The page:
Wednesday, 13 January 2016

USATC S160: Liveries, Part 1

Happy New Year!
It's finally 2016, and this is definitely the year that the S160 will be released! It's been a very long road to create this locomotive with the level of authenticity that we desire in our add-ons. We've spoken to people from all over the world gathering information and it's been quite a chase to make sure the details are just so.

But after spending many more hours than normal creating the alternative components and set ups we are now in a position to start making the chosen liveries and over the next couple of weeks we will reveal them all in a few blog posts.

Following on from the last images of the preserved USATC Grey livery here is a picture of 4 versions of the same livery.
From left to right the coupling/brake types are: Buckeye/Air (USA), Willison/Air (USSR), Hook/Vacuum (UK) and Hook/Air (Anywhere!). Each one of these has numerous options and the Hook/Air version has a specific option for Polish dials.



Next up is a static loco and tender (non-drivable) that represents the S160 as they were shipped from the USA. Covered with wooden packing and loaded aboard ships (usually on top) all of the markings were painted out to deny easy identification from enemy shipping and submarines.


Can you guess at how long the working life of an S160 was intended to be?
Just 90 days! The locos were produced en-mass and expected to be disposable and used for a single purpose, to help the Allies to move equipment, supplies and troops all over the world. It's remarkable that so many survive to this day on preserved lines - and even more remarkable that some were still in daily service up until the 1990's!
Below is the typical S160 as seen all over the world during World War 2, worn and very well used.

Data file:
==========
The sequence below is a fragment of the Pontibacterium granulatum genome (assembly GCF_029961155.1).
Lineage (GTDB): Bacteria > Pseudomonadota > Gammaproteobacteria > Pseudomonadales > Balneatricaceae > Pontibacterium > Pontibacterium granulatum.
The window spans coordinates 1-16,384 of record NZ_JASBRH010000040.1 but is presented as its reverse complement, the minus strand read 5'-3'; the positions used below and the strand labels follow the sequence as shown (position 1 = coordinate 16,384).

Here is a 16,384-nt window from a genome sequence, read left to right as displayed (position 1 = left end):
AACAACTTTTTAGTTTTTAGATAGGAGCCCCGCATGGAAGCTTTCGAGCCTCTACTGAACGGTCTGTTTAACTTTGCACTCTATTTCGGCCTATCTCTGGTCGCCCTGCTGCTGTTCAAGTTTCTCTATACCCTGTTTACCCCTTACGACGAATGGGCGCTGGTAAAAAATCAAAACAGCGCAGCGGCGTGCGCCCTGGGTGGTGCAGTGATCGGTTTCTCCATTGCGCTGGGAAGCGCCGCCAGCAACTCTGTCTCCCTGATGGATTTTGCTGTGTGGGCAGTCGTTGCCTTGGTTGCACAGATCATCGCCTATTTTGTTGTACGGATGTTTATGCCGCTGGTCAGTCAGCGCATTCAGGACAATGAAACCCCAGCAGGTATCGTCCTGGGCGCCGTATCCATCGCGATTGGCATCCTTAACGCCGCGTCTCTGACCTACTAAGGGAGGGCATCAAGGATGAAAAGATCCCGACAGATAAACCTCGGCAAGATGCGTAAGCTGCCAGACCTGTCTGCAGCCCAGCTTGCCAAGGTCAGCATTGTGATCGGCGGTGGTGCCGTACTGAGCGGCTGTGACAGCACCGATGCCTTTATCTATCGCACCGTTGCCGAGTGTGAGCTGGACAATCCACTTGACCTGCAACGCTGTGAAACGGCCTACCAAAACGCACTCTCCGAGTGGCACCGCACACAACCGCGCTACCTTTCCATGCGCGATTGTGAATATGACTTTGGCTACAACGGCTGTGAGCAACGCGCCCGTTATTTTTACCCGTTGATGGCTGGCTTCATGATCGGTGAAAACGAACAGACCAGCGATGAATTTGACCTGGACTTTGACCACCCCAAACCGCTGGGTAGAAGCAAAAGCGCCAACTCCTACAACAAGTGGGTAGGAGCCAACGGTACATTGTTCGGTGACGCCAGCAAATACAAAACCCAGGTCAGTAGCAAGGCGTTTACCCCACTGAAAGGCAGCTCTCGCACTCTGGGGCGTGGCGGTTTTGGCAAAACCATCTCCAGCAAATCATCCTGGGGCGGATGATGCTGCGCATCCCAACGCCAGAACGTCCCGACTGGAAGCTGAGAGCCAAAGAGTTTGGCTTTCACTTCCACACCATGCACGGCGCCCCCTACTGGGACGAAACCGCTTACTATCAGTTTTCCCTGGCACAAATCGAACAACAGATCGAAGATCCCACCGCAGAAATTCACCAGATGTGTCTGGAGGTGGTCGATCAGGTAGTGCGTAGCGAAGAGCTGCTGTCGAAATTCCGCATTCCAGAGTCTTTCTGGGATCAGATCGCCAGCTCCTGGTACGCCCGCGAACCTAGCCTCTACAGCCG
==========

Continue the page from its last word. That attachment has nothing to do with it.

This livery will also be available in all 4 set ups as listed above.
Some tenders had additional lettering..


.. and as with anything in WW2, US soldiers liked to add graffiti when given the chance.


UK troops had their own message for "Uncle Sam" which appeared on a few S160 tenders as well, but you'll have to wait and buy the add-on to see that one ;-)

10 comments:

  1. The problem with 6046 is that the livery is not the only change. It has been totally rebuilt and is like no other S160, past or present.
    We may do a "tribute" livery depending on time using the model we have and getting it as close as possible to the real one.

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    1. Yeah, I noticed the cab is different, if I remember right it's left hand drive.... And I do hope you have time to do a livery for her, thank you.

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    2. Yes 5197 are left hand drive, and have distinctive features that no other s160 has. 5197 has an air operared reverser for example

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  2. Will all the Americanized models have buffers? Most ran without them in the states and had a pilot.

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    1. Specific US liveries will be without buffers (as will USSR which also use an automatic coupler).
      The WW2 variant although produced in the US were factory fitted with European style buffers due to their intended usage abroad - however they also had buckeye couplers so they could easily be loaded onto ships in the USA - hence the appearance of the shipped version above.

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    2. Okay sounds good. One thing though, will the specific American versions have a pilot (Cowcatcher as is it called in the UK)? It would be very odd to run without one in the states.

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    3. Yup ;-) http://victoryworksts.blogspot.co.uk/2015/09/usatc-s160-so-many-options.html

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  3. where is the "uncle SAM" tender in the relese

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    Replies
    1. In your scenario, double click any USATC Black tender and change the code according to page 50 of the manual, eg 1801FSY

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